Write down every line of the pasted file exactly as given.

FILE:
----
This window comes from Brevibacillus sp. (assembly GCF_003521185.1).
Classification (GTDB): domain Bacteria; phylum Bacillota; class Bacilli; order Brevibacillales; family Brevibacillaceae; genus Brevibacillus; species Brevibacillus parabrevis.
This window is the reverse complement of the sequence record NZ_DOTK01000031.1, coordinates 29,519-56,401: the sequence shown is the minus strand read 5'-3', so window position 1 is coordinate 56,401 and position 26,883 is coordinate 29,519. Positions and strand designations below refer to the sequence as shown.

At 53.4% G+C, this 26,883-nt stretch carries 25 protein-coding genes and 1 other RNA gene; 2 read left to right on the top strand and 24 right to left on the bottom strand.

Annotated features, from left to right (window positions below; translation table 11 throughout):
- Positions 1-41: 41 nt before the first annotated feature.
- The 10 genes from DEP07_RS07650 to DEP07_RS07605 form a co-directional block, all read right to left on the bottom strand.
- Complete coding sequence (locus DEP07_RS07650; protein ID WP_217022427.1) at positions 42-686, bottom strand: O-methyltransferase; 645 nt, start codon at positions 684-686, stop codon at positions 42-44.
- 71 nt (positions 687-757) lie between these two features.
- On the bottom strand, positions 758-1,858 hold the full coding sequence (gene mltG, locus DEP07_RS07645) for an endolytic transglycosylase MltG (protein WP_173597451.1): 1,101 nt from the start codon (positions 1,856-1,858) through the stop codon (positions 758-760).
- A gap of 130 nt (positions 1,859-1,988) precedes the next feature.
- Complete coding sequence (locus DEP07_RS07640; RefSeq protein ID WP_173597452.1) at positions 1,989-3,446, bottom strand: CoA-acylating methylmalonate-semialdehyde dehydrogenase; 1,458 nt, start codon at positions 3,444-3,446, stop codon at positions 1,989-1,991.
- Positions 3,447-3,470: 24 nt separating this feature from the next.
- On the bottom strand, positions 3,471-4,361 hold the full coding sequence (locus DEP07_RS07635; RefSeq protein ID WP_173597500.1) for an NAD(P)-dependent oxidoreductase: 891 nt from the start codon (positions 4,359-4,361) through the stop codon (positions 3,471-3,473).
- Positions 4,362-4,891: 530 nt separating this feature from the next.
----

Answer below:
This window comes from Brevibacillus sp. (assembly GCF_003521185.1).
Classification (GTDB): domain Bacteria; phylum Bacillota; class Bacilli; order Brevibacillales; family Brevibacillaceae; genus Brevibacillus; species Brevibacillus parabrevis.
This window is the reverse complement of the sequence record NZ_DOTK01000031.1, coordinates 29,519-56,401: the sequence shown is the minus strand read 5'-3', so window position 1 is coordinate 56,401 and position 26,883 is coordinate 29,519. Positions and strand designations below refer to the sequence as shown.

At 53.4% G+C, this 26,883-nt stretch carries 25 protein-coding genes and 1 other RNA gene; 2 read left to right on the top strand and 24 right to left on the bottom strand.

Annotated features, from left to right (window positions below; translation table 11 throughout):
- Positions 1-41: 41 nt before the first annotated feature.
- The 10 genes from DEP07_RS07650 to DEP07_RS07605 form a co-directional block, all read right to left on the bottom strand.
- Complete coding sequence (locus DEP07_RS07650; protein ID WP_217022427.1) at positions 42-686, bottom strand: O-methyltransferase; 645 nt, start codon at positions 684-686, stop codon at positions 42-44.
- 71 nt (positions 687-757) lie between these two features.
- On the bottom strand, positions 758-1,858 hold the full coding sequence (gene mltG, locus DEP07_RS07645) for an endolytic transglycosylase MltG (protein WP_173597451.1): 1,101 nt from the start codon (positions 1,856-1,858) through the stop codon (positions 758-760).
- A gap of 130 nt (positions 1,859-1,988) precedes the next feature.
- Complete coding sequence (locus DEP07_RS07640; RefSeq protein ID WP_173597452.1) at positions 1,989-3,446, bottom strand: CoA-acylating methylmalonate-semialdehyde dehydrogenase; 1,458 nt, start codon at positions 3,444-3,446, stop codon at positions 1,989-1,991.
- Positions 3,447-3,470: 24 nt separating this feature from the next.
- On the bottom strand, positions 3,471-4,361 hold the full coding sequence (locus DEP07_RS07635; RefSeq protein ID WP_173597500.1) for an NAD(P)-dependent oxidoreductase: 891 nt from the start codon (positions 4,359-4,361) through the stop codon (positions 3,471-3,473).
- Positions 4,362-4,891: 530 nt separating this feature from the next.